Chemical peels produce effective results for several conditions, including skin discoloration, acne, acne scarring, and skin textural changes. Chemical peels can contain strong acids and, in the hands of inexperienced users, can cause unwanted side effects such as darkening or bleaching of the skin. Dr. Lina Naga and Dr. Terrence Keaney of SkinDC in Washington DC, are trained cosmetic dermatologists. They know which peel to use for each condition, and perhaps more importantly, how to use each peel safely. Call SkinDC today to arrange your peel.
Peels can produce good-to-excellent results, depending on the level of acne damage and the strength of the peel. Peels come in 3 “strengths.” Superficial peels penetrate the surface layer of the skin, but not much further. These are useful for active acne, since they have anti-inflammatory characteristics and temporarily reduce oil production in the skin. They are also beneficial for conditions characterized by skin discoloration, such as melasma or postinflammatory hyperpigmentation. Moderate peels treat both active acne and light scarring. These types of peels penetrate deeper into the skin and stimulate the production of collagen and other proteins that support outer skin layers. This causes a rejuvenating action that reduces the appearance of mild-to-moderate acne scarring. Deep chemical peels are primarily for acne scar treatment. These are the most aggressive chemicals and work by breaking down skin proteins and stimulating the production of new tissue. However, these peels completely remove the top layer of the skin and extend into the deeper layers of the skin. The effects of the peel can be extreme, including bleeding, crusting, swelling, and long-term redness. These are also problematic for people with darker skin, as both hyper and hypopigmentation may occur, darkening or lightening skin in the treated area. At SkinDC, we utilize deep chemical peels for pinpoint destruction of deep ‘ice-pick; acne scars.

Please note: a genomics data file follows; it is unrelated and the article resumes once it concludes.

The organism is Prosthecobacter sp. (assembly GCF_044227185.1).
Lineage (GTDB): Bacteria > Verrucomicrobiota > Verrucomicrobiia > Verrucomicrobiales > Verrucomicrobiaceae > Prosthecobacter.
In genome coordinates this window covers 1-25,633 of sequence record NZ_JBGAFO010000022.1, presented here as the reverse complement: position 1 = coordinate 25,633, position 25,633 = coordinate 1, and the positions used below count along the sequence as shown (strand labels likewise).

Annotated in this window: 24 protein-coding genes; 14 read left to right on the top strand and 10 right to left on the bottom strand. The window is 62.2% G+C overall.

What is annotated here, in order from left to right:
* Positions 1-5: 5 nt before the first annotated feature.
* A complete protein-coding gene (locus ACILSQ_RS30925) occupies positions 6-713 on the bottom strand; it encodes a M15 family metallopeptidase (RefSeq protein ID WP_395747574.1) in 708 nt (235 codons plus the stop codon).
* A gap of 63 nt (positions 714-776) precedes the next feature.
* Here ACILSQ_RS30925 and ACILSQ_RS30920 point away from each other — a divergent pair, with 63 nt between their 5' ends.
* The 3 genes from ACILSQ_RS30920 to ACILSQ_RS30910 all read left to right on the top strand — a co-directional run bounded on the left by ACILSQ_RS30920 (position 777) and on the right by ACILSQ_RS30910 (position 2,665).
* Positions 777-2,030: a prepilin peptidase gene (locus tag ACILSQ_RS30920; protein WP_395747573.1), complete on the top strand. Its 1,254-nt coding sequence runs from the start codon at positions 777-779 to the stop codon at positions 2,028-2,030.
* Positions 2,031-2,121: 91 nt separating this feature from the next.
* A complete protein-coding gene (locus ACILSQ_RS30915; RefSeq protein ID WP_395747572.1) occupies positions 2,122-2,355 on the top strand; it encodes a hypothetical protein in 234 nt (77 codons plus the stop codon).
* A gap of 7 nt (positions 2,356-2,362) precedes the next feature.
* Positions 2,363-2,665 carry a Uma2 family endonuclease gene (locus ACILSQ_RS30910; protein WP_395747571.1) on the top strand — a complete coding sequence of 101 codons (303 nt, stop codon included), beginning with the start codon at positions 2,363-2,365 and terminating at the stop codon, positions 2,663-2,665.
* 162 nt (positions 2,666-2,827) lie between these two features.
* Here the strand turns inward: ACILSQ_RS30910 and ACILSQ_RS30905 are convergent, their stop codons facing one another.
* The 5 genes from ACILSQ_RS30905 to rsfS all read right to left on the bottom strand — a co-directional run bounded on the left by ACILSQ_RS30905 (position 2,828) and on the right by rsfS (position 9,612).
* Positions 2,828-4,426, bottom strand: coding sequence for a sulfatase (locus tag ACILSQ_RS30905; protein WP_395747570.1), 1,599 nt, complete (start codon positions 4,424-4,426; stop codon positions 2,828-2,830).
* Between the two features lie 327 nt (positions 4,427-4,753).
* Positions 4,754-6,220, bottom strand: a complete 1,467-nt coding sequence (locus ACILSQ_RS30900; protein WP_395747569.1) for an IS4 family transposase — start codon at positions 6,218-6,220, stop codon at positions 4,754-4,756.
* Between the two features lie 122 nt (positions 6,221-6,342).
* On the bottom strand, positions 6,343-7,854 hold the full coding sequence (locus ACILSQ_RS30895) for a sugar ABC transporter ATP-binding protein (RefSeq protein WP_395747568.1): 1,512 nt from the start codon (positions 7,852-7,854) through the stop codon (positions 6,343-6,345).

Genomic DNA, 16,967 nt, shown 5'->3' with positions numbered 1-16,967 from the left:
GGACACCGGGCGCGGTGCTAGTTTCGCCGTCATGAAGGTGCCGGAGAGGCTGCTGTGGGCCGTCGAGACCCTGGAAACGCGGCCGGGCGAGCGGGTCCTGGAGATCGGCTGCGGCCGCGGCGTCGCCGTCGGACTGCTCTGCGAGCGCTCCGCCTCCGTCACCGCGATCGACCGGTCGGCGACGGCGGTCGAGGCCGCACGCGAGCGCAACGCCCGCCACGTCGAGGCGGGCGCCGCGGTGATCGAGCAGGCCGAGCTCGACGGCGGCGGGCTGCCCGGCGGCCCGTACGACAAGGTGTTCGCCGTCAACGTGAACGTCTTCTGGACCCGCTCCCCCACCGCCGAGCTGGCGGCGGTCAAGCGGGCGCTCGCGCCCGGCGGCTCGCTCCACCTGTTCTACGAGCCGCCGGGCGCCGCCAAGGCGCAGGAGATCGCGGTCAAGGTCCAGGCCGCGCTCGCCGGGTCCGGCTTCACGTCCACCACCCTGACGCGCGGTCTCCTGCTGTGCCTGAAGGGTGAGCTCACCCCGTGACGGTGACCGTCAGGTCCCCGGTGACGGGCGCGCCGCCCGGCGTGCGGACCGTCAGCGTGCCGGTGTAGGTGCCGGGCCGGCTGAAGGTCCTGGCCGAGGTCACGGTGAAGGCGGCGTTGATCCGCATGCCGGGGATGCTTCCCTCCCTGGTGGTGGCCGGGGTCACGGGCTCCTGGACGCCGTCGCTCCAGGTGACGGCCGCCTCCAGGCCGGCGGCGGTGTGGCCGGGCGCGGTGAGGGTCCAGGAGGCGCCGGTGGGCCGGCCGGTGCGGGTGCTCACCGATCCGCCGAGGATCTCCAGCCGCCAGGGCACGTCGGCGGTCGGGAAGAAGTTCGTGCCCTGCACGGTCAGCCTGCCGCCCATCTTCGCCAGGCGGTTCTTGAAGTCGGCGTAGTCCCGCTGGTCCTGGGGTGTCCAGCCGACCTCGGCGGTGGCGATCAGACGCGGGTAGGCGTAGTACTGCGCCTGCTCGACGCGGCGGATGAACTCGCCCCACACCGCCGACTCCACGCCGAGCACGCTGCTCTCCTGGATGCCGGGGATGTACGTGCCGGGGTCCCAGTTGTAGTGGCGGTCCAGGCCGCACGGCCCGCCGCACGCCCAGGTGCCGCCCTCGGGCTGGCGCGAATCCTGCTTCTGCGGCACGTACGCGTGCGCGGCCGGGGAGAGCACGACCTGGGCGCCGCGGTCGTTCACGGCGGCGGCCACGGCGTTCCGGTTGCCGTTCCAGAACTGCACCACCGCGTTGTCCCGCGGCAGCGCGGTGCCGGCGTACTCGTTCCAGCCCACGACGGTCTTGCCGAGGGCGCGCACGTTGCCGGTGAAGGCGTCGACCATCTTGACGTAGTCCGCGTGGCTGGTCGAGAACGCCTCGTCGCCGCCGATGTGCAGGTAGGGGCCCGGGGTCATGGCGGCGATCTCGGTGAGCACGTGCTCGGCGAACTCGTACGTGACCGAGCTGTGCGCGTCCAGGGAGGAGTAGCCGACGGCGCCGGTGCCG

Melasma — brown discoloration that commonly occurs on the forehead, cheeks, mouth, and jaw — usually results from a combination of sun exposure and hormones. Hormones trigger the growth of melanocytes, the cells that darken skin, while sunlight triggers melanin, the pigment that darkens those cells. Chemical peels reduce the effects of melasma by stimulating the turnover of skin cells, taking this excess of melanin with them. Usually, the superficial peels are used for melasma treatment.
Post-inflammatory hyperpigmentation, or PIH, results from an injury or inflammatory response. This appears as brown spots if the PIH stimulates melanin in the epidermis, and as blue or gray if melanin is stimulated in the lower layers. As with melasma, chemical peels stimulate new tissue growth and cell turnover. The underlying cause of the PIH should be corrected prior to the treatment of the PIH. Chemical peels may have moderate-to-severe effects. Though they may still be the right treatment in some cases, they are often used in conjunction with other treatments or replaced with newer techniques creating less down time for the patient.